This fall I am teaching Mathematical Methods for Scientist. This week we started to talk about differential equations and for the lecture I was looking for an example of a broadely used first order ODE: my final choice has been the logistic equation.

It is a fairly simple differential equation that is used to describe the growth (and saturation) of populations in environments with competition for limited resources. Before entering into more details I think it’s time to digress slightly and talk about something simpler.

###How can one describe the growth of a population of bacteria (assuming that they do not die)?

We could start by thinking that the rate of growth of the population of bacteria is proportional to the existing number of cells. In this case we would consider the equation

$$\frac{dP}{dt} = r P(t)$$

where where $r > 0$ describes the growth rate and $P(t)$ is the quantity describing the number of cells at time $t$ (the population size).

The solution of such equation is a simple exponential (if you don’t trust me, trust at least wolfram alpha):

$$P(t) = c e^{rt}.$$

Now, if we know that the population of bacteria at time $t=0$ consists of $P_0>0$ cells (e.g. $10$), we can take it as initial condition and get

$$c = P_0,$$

as one would expect. And therefore we could predict how many bacteria we can count at a certain time $t$ using

$$P(t) = P_0 e^{rt}.$$

While bacteria are very small and it would take a long time for them to consume all the food and all the available space, it seems clear that this model is extremely unralistic when we consider the growth of a population of bigger entities (e.g. humans, rabbits, mices, economy, users of facebook, …). Clearly for such systems the finiteness of the resourcces (e.g. space or nutrition) would become soon apparent.

Doesn’t it!?! Think about it, our whole economic system is blindly based on the fact that economy/production/population/consumes can keep growing forever… Something sounds wrong: at a certain point it will be clear that our resources are finite. What will happen then (assuming that it’s not too late to do something)?

Anyway… Let’s forget about catastrophes and let’s go back to our model

### A slightly improved model for population growth

To describe the growth of a population in an environment with competition for limited resources we need to modify the equation above and include a term that slows down the growth when the population becomes too big with respect to the resources.

This equation is called logistic equation (sometimes you find it as Verhulst equation):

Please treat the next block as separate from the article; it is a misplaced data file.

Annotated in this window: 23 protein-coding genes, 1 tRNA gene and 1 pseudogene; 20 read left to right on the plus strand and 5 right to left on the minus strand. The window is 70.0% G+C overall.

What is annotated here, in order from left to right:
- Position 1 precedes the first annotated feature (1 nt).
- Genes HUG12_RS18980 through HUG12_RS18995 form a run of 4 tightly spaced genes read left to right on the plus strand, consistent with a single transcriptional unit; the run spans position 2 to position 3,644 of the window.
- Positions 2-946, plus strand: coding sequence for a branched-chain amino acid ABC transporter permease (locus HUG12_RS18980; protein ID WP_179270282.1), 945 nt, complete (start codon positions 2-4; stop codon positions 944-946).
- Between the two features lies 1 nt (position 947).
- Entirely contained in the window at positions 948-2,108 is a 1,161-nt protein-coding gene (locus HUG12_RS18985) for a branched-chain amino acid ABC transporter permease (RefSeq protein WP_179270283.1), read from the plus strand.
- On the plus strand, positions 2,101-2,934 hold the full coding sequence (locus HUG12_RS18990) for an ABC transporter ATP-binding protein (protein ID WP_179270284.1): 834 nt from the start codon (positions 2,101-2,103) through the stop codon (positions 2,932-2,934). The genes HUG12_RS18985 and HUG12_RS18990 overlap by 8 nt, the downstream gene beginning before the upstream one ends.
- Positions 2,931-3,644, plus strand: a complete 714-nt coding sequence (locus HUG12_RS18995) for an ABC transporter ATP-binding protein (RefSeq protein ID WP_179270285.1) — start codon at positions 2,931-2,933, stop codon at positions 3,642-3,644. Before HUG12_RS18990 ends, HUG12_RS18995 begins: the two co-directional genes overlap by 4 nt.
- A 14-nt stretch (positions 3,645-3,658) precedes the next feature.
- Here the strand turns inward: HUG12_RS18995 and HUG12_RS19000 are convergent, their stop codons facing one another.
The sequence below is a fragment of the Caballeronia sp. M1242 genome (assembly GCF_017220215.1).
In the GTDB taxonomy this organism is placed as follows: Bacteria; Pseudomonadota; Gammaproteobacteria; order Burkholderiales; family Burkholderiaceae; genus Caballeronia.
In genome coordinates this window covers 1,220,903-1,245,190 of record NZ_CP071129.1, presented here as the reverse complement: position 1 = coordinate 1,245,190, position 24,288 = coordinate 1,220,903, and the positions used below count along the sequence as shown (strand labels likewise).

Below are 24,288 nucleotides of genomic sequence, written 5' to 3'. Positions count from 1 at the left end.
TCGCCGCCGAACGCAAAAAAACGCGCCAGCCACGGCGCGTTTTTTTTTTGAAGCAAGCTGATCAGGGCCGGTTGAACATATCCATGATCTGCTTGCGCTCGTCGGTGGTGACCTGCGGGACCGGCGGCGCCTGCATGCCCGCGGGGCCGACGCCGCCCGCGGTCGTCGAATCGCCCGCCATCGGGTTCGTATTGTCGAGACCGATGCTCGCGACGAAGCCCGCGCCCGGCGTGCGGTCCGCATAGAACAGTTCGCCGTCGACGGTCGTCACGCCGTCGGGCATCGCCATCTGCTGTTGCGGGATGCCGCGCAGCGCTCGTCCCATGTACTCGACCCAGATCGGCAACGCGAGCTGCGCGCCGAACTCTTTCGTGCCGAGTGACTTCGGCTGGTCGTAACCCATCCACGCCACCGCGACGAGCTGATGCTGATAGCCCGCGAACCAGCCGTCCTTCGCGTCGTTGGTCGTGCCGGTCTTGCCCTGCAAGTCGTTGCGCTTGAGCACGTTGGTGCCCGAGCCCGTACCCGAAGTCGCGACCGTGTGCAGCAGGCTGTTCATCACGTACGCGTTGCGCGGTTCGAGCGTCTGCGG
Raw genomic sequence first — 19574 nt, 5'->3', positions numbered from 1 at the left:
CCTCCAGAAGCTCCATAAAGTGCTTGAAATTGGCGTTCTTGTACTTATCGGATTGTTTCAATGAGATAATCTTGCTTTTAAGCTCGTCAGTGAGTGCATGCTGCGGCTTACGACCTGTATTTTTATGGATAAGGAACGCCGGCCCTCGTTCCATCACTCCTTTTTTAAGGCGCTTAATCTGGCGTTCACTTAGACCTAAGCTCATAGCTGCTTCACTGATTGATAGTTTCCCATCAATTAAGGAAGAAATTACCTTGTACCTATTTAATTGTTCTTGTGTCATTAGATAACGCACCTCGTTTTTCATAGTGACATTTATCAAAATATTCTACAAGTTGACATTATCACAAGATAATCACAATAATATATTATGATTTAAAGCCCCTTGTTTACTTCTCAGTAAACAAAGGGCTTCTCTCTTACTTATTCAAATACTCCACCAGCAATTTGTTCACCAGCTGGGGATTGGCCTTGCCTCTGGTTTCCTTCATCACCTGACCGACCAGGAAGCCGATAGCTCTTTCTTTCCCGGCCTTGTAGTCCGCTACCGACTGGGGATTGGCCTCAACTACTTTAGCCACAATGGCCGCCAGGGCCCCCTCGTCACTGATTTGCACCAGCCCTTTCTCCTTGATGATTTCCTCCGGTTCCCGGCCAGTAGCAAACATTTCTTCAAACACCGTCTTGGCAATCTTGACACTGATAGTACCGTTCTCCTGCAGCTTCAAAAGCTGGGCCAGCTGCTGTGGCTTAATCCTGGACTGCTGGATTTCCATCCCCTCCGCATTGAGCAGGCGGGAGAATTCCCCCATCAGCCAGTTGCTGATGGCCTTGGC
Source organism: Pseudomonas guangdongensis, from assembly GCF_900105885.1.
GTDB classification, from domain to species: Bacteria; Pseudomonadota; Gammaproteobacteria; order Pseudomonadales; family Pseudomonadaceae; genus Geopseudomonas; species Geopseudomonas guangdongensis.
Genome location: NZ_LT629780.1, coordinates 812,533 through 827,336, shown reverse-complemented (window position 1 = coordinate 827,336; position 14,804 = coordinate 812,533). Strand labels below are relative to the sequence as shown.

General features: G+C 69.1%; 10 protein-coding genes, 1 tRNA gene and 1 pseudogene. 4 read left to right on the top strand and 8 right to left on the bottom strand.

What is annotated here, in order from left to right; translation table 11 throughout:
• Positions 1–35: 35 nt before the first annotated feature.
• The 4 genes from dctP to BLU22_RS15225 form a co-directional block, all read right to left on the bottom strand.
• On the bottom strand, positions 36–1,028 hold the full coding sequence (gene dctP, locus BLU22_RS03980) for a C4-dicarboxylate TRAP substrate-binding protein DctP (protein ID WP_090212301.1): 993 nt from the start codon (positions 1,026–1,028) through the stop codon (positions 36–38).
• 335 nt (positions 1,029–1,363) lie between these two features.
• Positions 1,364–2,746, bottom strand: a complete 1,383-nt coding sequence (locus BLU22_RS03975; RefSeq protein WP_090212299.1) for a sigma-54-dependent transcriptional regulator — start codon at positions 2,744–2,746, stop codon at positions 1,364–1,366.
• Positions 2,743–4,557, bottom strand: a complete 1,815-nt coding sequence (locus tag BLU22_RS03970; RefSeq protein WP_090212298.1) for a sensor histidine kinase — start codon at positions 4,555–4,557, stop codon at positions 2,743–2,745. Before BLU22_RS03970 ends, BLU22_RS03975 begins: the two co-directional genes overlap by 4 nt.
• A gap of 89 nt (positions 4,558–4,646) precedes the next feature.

$$\frac{d P}{dt} = r P(t) \left(1 - \frac{P(t)}{K}\right)$$

where $r>0$ is the rate of growth (as before) and $K > P_0$ is a parameter that measures what is the maximal amount of resources (or, from a different point of view, how big our population can become).

Separating variables we can easily solve the equation and, with some algebra we get

$$\frac{K P}{K-P} = \frac{P}{1-P/K} = C e^{rt}.$$

As for the bacteria, let’s say that at time $t=0$ our population consists of $0 < P_0 < K$ individuals. Then we easily get

$$C = \frac{K P_0}{K - P_0}$$

and therefore (with few other algebraic steps) we get as solution the logistic function:

$$P(t) = \frac{ K P_0 e^{rt} }{ K + P_0 ( e^{rt} -1 )}.$$

If you compare this solution with the exponential growth of the bacteria you can notice that there is a huge difference. The logistic growth presents an horizontal asymptote for $t\to \infty$, i.e. the population grows slower and slower until it saturates the environment and is not able to grow anymore. Remember this graph when you look to graphs describing the incredible growth of something. You should not be surprised if you recognise it.

Make an experiment, look to a graph of the diffusion of internet on your country (or in the world), or to one about the production of crops or oil, or to the Google Trends graph of searches for different social networks. Note that if you set $K=2A/B$, $r=B$ and $P_0 = K/(1+e^{BC})$, for some numbers $A,B,C$ whose meaning I don’t really know, you obtain the equation of the Hubbert Model of Oil Production that is used to predict when the maximum of oil production will be reached and how the production will behave afterward.

Note, moreover, that in the limit $K\to+\infty$ we go back to the exponential growth model.

Finally, do not confuse this logistic equation with the logistic map. They are strictly related but the study of the logistic map is a completely different story.